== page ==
Type: Research Article
ISSN: 1086-7376

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Article
Publication date: 28 January 2011

Feng Xu'nan

The purpose of this paper is to empirically analyze the motive of family‐controlled firms to pay cash dividends in China.

Abstract

Purpose

The purpose of this paper is to empirically analyze the motive of family‐controlled firms to pay cash dividends in China.

Design/methodology/approach

Using some econometrical models, the paper designs and conducts a series of empirical research on cash dividends behavior, thus acquiring credible empirical data.

Findings

Using a sample of 204 family firms, the motive of family‐controlled firms to pay cash dividends was investigated. Dividend ratio was found to decrease with the separation of ultimate ownership and control right; this may reflect the tunneling motive of the family owners. Different from others, it was also found that high‐growth firms pay more dividends and that the family doing so may want to build a high reputation for the friendly treatment of minority investors for future financing.

Practical implications

The paper discusses investor protection matters in China.

Originality/value

The paper' findings provide policy implications for corporate governance reform and capital market development in China.

Details

China Finance Review International, vol. 1 no. 2
Type: Research Article
ISSN: 2044-1398

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Article
Publication date: 9 August 2011

Sabri Boubaker and Hind Sami

The purpose of this paper is to add to the understanding of the monitoring role of multiple large shareholders (MLS) by examining their impact on the informativeness of…

Abstract

Purpose

The purpose of this paper is to add to the understanding of the monitoring role of multiple large shareholders (MLS) by examining their impact on the informativeness of firms' earnings.

Design/methodology/approach

The paper uses regression models that relate earnings to stock returns for a sample of 402 French publicly traded firms covered during 2003‐2007.

Findings

The paper shows that earnings informativeness is significantly positively related to the owner's ultimate cash flow rights. Consistent with the alignment effect, stock ownership aligns management and shareholders interests which reduces managers' incentives to manipulate accounting information. It also finds that earnings informativeness is significantly negatively related to the excess control of the ultimate controlling shareholder. This result supports the entrenchment effect and suggests that controlling shareholders have greater incentives to obscure accounting figures when expropriation is likely. Finally, control contestability of the largest controlling shareholder mitigates information asymmetry problems thereby enhancing earnings informativeness.

Research limitations/implications

The findings stress the importance of MLS in enhancing internal monitoring and mitigating agency costs. Because France is characterized by a weak legal system, highly concentrated ownership structures and excess control, the results provide valuable insights to mitigate extreme agency problems.

Originality/value

The paper adds to the literature on corporate governance and the quality of accounting information by investigating strategic interactions between various blockholders and their impact on earnings informativeness. The study complements prior studies on the monitoring role of MLS by demonstrating that both their presence and control size translate into significantly greater earnings informativeness.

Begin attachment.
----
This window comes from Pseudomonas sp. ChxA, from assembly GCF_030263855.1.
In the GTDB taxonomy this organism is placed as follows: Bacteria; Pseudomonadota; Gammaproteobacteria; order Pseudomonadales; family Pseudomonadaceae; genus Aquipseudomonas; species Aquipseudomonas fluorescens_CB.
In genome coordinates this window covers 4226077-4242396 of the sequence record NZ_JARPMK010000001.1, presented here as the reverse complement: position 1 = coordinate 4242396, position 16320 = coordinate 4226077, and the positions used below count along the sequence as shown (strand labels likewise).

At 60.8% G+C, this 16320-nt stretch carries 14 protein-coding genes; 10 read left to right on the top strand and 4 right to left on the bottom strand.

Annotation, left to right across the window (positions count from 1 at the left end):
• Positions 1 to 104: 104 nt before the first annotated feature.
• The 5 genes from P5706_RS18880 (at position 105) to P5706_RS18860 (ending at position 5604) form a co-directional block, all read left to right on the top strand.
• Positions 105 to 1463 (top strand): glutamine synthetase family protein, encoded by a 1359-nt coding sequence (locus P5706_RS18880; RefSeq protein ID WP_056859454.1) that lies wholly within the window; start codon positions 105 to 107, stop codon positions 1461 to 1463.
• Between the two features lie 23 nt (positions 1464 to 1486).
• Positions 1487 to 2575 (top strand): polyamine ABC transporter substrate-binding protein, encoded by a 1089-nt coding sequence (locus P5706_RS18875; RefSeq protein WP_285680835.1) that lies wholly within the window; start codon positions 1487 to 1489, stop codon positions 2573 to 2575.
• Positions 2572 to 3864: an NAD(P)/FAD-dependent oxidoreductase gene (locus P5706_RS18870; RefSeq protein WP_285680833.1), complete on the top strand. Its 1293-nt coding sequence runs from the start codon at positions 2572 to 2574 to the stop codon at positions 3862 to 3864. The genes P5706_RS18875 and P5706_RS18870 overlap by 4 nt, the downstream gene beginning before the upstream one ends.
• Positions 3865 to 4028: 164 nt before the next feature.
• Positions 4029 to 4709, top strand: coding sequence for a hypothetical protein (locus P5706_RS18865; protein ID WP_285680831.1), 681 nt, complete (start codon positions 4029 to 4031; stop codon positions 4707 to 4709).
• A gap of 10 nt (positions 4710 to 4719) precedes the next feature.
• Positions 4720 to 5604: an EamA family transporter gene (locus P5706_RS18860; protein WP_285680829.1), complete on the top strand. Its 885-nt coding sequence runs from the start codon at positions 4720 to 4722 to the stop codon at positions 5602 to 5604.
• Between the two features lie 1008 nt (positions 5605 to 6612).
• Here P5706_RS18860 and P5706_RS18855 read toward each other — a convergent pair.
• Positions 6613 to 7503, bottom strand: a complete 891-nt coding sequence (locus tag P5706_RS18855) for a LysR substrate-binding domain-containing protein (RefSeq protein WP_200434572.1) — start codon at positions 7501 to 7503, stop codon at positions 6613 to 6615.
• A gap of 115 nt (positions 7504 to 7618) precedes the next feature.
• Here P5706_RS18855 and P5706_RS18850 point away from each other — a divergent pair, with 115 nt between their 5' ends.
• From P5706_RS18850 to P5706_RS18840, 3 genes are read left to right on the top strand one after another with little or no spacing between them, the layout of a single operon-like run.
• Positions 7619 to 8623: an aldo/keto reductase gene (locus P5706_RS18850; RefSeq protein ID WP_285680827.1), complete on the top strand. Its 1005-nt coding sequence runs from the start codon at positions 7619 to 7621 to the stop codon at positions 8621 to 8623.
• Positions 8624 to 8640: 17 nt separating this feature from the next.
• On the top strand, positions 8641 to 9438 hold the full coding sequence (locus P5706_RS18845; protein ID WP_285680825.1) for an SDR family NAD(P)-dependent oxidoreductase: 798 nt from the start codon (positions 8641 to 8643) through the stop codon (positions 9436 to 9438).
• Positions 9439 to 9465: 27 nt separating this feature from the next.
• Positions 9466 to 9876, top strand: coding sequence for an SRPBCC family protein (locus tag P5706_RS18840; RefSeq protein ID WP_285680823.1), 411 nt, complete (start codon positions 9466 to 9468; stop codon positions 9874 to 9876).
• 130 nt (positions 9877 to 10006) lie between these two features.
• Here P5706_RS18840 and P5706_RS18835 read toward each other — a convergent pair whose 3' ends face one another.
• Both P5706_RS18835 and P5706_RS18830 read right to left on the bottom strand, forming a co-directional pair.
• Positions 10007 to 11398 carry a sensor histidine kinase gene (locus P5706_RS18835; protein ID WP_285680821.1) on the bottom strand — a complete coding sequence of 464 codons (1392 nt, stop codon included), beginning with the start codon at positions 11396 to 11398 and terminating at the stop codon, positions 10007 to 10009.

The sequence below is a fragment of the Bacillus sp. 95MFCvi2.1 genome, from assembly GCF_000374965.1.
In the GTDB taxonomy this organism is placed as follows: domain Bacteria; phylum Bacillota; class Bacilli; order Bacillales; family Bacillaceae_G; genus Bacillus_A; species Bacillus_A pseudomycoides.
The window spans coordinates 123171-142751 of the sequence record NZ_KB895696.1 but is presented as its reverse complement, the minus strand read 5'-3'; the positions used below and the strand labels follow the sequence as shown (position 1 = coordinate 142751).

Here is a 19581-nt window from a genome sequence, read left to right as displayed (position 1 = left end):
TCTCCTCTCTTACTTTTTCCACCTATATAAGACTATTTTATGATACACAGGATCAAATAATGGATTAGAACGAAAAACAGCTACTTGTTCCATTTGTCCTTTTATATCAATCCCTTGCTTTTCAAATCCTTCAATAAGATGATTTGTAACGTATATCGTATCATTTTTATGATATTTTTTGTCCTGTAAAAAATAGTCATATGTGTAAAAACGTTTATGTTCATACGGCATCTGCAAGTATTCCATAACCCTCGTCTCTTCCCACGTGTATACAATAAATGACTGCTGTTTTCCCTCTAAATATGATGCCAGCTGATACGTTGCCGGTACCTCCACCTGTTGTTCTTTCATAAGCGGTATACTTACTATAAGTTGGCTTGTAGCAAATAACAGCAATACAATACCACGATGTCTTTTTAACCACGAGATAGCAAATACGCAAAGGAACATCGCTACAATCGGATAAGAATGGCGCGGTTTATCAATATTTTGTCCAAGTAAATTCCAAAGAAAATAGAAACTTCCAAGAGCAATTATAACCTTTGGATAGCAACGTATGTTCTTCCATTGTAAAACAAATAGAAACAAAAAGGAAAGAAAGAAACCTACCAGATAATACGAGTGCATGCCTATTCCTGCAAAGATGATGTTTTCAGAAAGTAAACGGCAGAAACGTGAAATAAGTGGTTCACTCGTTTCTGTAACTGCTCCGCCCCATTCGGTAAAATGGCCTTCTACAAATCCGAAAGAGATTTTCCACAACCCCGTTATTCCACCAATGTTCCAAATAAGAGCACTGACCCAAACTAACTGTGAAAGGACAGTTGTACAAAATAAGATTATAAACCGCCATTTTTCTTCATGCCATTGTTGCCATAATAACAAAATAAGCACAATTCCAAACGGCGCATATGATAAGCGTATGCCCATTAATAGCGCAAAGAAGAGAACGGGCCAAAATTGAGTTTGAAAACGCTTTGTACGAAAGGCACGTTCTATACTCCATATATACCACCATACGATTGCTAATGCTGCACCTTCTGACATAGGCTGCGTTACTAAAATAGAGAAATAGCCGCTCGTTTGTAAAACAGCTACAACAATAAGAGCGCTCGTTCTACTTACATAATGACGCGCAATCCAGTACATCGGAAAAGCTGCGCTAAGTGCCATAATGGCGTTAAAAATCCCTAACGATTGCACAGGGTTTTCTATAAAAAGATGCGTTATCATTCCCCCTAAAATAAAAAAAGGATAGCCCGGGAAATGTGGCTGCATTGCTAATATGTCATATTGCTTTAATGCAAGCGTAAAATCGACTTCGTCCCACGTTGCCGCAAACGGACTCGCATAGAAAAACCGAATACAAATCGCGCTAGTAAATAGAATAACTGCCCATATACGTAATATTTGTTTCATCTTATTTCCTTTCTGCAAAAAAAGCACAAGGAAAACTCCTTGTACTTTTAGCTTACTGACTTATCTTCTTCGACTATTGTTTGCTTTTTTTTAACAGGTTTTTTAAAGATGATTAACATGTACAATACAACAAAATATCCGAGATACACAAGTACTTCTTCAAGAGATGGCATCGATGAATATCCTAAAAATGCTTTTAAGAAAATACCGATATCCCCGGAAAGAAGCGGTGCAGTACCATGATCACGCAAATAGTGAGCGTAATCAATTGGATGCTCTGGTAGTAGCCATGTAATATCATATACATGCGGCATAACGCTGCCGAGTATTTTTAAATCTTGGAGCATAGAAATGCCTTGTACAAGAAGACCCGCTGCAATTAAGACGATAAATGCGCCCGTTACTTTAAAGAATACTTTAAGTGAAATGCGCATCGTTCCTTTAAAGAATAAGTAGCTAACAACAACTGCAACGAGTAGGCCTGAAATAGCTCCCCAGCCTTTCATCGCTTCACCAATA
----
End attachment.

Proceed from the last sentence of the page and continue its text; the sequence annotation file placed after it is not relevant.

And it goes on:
Details

Review of Accounting and Finance, vol. 10 no. 3
Type: Research Article
ISSN: 1475-7702

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Article
Publication date: 17 October 2008

Hong‐xia Li, Zong‐jun Wang and Xiao‐lan Deng

The purpose of this research is to examine the influence of ownership structure, independent directors, managerial agency costs and audit's opinion on the firm's

Abstract

Purpose

The purpose of this research is to examine the influence of ownership structure, independent directors, managerial agency costs and audit's opinion on the firm's financially distressed status using a sample of distressed companies and a matched‐pair sample of non‐distressed companies listed on Chinese stock markets.

Design/methodology/approach

The study utilizes publicly‐available data from annual reports of a sample of 404 non‐finance distressed firms listed on Chinese stock markets and a sample of matched 404 non‐distressed firms for a period covering the 1998‐2005 financial years with binary logistic analysis.

Findings

Ownership concentration, state ownership, ultimate owner, independent directors and auditors' opinion turn out to be negatively associated with the probability of financial distress, while administrative expense ratio is positively related with the likelihood of financial distress. Managerial ownership does not appear to be a significant determinant.

Originality/value

The paper offers evidence on the extent to which distress is associated with corporate governance from the emerging stock markets. It would be educational to Chinese small investors who excessively favour pursuing short‐term returns and be helpful for regulatory authorities in making policies on corporate governance reformation.

Details

Corporate Governance: The international journal of business in society, vol. 8 no. 5
Type: Research Article
ISSN: 1472-0701

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Article
Publication date: 3 April 2017

Cynthia Afriani Utama, Sidharta Utama and Fitriany Amarullah

The purpose of this study is to investigate simultaneous relations between corporate governance (CG) practice and cash flow right, cash flow leverage (the divergence…